Margo Price is not shy about her taste for the sticky icky. So it makes perfect sense that the singer has teamed up with the cannabis brand Dad Grass to announce a new line of Mom Grass products that officially drop today (Jan. 26). Timed to coincide with Price’s mind-expanding new album, Strays, the joint-project features pre-rolled CBD joints and tins of flower, as well as a limited-edition run of merch that leans into the psychedelic vibe of the album, which mixes country, rock and songs inspired by magic mushroom adventures.
Margo Price on Mushroom Mind Vacations, Quitting Alcohol & ‘Doing Country S–t’
The run includes handmade, limited-edition “Margo Grass” embroidered hats and small batch natural indigo tie-dyed shirts to compliment the federally legal Mom Grass flower and joints made with CBG. According to a release, the products feature low-dose organic hemp packed with CBG, which contains less than 0.3% THC, which won’t get you Snoop-level high and is federally legal to have delivered to your home.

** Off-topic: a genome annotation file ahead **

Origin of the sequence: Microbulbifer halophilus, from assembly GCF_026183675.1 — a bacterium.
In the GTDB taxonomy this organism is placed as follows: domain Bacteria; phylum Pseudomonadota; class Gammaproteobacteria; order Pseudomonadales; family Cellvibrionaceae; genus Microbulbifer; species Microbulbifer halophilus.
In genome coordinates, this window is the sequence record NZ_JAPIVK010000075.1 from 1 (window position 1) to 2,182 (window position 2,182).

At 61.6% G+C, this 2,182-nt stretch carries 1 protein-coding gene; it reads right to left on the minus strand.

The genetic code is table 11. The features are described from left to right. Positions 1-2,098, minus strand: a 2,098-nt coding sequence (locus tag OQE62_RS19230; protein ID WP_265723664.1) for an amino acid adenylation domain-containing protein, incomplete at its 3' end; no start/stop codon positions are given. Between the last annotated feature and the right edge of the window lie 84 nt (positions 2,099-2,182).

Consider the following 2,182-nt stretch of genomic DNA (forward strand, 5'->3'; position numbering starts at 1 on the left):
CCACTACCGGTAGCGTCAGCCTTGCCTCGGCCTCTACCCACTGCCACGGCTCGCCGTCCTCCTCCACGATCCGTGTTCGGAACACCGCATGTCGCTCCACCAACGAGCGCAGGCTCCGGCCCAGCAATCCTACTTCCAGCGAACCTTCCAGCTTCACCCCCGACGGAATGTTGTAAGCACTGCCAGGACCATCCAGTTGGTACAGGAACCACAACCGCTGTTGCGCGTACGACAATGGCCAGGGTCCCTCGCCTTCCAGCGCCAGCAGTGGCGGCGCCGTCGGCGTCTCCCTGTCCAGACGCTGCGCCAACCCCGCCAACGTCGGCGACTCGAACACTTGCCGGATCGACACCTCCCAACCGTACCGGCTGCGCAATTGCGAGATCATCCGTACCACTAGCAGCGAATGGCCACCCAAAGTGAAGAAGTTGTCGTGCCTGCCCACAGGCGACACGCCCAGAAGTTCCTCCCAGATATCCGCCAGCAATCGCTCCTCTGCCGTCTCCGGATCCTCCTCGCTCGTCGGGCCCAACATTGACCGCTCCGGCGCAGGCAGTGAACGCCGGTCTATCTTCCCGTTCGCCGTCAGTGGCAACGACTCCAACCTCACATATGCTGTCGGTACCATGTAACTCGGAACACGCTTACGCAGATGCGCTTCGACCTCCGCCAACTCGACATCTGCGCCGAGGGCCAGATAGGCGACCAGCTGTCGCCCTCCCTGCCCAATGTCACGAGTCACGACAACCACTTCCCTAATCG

“I have battled insomnia, menstrual cramps, migraines, back pain, depression, hangovers, writer’s block and boredom with cannabis that’s high in CBG, and I want to help remove the stigma around this beautiful plant,” Price said in a statement.
Among the items in the collection are the Mom Grass x Margo Price special edition pack in 5 or 10-joint versions with pre-rolls in a trippy sleeve designed in collaboration with the singer that nods to the mushroom jumpsuit she wears on the album’s cover and lyrics from her song “Been to the Mountain.”
The Price collection is the follow up to last year’s George Harrison-inspired “All Things Must Grass” collection honoring the late Beatles’ iconic 1970 triple-LP solo album.
The Eastern European country of Belarus has adopted a law that essentially legalizes piracy of music and other forms of copyrighted entertainment, which could make it a hotbed for piracy well beyond its borders. Under the law, which President Alexander Lukashenko approved in early January, copyrighted music, films and other audiovisual content originating from “unfriendly countries” can be used in Belarus without permission from rights holders. The law doesn’t provide a list of “unfriendly […]
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